Life has its good days and its bad days. Circumstances can create times, sometimes extended periods of time, when we can’t see the light at the end of the tunnel; when solutions don’t come quickly and we become discouraged and even lose some of that fighting spirit. Times like these can happen when we experience monumental changes or a loss in our life of a job, a loved one, or when we move away from friends and family. But for the most part, we find our own way of bouncing back into our regular routines and life carries on for us again. This is the normal rhythm of life that none of us can sidestep for very long.

Some of us are just naturally better at bouncing back. Some of us might like to talk it out with friends while others work it out in their own mind and can carry on. Some of us have established routines and rituals in our life that we can turn to when times get difficult such as faith-based practices, physical exercise and/or extended support networks.

However, when a dejected state of mind persists along with feelings of sadness, discouragement and hopelessness; when your activity level drops and your ability to function on a daily basis declines accompanied by unresponsiveness, apathy and insomnia, this could be the basis for a diagnosis of clinic depression (major depressive disorder).1


Depression becomes an illness, or clinical depression, when the feelings described above are severe, last for several weeks, and begin to interfere with one’s work and social life. Depressive illness can change the way a person thinks and behaves, and how his/her body functions. Some of the signs to look for are:

  • feeling worthless, helpless or hopeless,
  • sleeping more or less than usual,
  • eating more or less than usual,
  • having difficulty concentrating or making decisions,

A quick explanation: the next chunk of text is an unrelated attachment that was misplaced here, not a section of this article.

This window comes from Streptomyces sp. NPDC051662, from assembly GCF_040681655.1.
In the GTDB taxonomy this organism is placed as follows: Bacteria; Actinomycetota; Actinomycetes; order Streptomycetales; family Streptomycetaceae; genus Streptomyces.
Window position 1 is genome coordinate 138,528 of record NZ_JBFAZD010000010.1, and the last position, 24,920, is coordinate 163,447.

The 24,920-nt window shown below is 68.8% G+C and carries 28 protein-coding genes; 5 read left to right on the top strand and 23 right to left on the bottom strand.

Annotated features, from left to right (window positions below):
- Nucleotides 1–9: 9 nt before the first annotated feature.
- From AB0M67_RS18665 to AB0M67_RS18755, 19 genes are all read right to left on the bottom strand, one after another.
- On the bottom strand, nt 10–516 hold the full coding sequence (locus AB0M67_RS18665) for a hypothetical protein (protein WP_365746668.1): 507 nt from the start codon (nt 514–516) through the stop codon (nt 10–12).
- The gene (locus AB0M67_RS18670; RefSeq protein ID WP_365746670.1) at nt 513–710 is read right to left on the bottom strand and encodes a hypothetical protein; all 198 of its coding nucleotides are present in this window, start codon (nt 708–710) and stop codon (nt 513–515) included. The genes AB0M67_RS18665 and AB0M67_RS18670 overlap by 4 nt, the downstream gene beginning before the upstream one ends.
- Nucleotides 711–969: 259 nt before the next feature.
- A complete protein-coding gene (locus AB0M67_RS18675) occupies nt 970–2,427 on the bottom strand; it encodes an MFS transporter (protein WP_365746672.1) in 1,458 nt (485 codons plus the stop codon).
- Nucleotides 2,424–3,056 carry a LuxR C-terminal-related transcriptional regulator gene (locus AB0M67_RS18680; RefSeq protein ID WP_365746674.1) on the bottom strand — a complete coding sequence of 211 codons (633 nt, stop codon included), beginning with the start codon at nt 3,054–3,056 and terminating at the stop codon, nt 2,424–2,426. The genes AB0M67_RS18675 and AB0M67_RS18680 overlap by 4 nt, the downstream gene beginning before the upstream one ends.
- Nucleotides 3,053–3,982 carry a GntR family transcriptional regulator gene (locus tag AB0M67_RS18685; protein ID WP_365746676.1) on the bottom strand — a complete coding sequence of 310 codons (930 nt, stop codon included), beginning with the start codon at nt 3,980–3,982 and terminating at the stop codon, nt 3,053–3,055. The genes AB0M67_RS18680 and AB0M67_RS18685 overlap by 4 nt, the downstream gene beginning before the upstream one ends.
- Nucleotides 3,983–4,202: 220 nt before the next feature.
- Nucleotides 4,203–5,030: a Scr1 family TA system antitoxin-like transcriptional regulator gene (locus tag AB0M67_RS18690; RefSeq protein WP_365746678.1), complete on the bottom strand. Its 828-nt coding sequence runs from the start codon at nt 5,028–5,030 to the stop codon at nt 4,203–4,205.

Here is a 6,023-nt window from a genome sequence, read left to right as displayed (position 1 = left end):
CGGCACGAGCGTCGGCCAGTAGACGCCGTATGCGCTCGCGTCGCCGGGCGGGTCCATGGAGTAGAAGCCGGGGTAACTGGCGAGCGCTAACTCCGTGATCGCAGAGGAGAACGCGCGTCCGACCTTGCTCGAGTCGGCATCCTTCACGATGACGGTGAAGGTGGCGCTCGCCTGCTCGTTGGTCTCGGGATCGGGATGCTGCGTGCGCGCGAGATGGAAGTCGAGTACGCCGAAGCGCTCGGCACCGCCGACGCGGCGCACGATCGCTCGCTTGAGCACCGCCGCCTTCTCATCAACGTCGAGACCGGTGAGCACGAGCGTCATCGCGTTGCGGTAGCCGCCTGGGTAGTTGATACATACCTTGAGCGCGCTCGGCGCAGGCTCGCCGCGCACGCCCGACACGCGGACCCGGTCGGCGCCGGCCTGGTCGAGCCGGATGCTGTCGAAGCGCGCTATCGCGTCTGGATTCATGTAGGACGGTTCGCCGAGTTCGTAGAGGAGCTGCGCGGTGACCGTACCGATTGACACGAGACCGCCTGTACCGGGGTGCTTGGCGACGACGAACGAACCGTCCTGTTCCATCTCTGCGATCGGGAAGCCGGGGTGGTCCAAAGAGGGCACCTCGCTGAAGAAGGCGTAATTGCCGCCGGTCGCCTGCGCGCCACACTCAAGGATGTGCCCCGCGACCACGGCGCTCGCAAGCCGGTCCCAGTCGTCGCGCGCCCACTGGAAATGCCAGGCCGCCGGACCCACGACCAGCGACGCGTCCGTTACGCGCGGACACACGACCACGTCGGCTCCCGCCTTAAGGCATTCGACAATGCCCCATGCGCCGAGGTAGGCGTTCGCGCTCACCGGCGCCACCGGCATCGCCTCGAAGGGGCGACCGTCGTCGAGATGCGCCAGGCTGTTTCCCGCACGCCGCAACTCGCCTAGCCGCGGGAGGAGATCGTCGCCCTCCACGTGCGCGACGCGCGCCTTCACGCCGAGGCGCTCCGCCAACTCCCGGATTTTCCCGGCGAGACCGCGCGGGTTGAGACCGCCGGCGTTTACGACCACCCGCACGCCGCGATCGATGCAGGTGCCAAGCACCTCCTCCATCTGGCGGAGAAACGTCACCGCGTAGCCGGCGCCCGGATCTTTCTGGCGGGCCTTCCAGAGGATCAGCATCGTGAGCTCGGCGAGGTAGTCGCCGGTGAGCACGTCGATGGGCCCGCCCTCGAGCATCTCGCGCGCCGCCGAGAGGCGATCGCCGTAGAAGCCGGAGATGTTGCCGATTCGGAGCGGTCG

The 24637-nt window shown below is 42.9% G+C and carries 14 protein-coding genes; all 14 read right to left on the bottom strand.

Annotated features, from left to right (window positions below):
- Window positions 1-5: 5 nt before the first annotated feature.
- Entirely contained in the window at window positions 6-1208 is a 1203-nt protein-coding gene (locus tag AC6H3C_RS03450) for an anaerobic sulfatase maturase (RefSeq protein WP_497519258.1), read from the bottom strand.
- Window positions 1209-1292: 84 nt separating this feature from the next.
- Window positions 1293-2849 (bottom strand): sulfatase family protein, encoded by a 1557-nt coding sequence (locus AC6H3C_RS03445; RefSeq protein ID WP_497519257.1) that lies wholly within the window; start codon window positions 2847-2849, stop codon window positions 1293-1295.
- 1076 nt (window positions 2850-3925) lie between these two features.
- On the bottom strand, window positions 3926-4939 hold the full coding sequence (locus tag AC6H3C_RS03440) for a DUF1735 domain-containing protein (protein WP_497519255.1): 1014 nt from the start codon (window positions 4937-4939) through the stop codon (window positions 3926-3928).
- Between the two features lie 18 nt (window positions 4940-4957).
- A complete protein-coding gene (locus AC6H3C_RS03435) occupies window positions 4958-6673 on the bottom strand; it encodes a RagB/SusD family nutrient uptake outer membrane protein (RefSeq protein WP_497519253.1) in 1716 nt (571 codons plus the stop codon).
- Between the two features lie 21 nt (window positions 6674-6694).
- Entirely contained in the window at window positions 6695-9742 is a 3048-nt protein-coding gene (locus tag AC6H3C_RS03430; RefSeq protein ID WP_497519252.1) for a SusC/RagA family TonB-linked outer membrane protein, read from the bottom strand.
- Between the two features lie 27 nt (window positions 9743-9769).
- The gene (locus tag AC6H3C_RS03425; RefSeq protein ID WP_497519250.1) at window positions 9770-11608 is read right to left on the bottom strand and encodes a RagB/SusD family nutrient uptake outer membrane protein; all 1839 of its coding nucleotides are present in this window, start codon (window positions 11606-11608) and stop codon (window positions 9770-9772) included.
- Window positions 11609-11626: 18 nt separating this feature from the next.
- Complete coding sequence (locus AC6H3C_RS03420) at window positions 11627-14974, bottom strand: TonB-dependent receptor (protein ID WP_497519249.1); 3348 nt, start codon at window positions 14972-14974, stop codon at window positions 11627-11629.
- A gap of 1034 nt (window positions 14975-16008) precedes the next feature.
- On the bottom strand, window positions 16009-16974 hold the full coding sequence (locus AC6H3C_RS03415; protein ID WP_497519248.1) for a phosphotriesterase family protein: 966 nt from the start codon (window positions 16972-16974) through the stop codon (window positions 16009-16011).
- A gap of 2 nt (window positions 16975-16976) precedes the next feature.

• loss of interest in taking part in activities,
  • decreased sex drive,
  • avoiding other people,
  • overwhelming feelings of sadness or grief,
  • feeling unreasonably guilty,
  • loss of energy, feeling very tired,
  • thoughts of death or suicide. 2


The medical community is uncertain of the cause of depression. What they do know is that there is no one cause of depression and that it is usually a combination of factors that lead to clinical depression. For instance, a biochemical imbalance in the brain or a pessimistic view of life in general, and the happenings in your life, can lead to depression. It is also thought that people with a family history of depression may be more likely to experience it at some point in their lives. The good news is clinical depression rarely evolves into a permanent state of being. Please remember: only a fully qualified medical professional can/should make this diagnosis.


Seasonal Affective Disorder (S.A.D.)

Weather often affects people’s moods. Sunlight breaking through clouds can lift our spirits, while a dull, rainy day may make us feel a little gloomy. While noticeable, these shifts in mood generally do not affect our ability to cope with daily life. Some people, however, are vulnerable to a type of depression that follows a seasonal pattern. For them, the shortening days of late autumn are the beginning of a type of clinical depression that can last until spring. This condition is called “Seasonal Affective Disorder,” or SAD.3

Post Partum Depression

For every woman, having a baby is a challenging time, both physically and emotionally. It is natural for many new mothers to have mood swings after delivery, feeling joyful one minute and depressed the next. These feelings are sometimes known as the “baby blues”, and often go away within 10 days of delivery. However, some women may experience a deep and ongoing depression which lasts much longer. This is called postpartum depression.4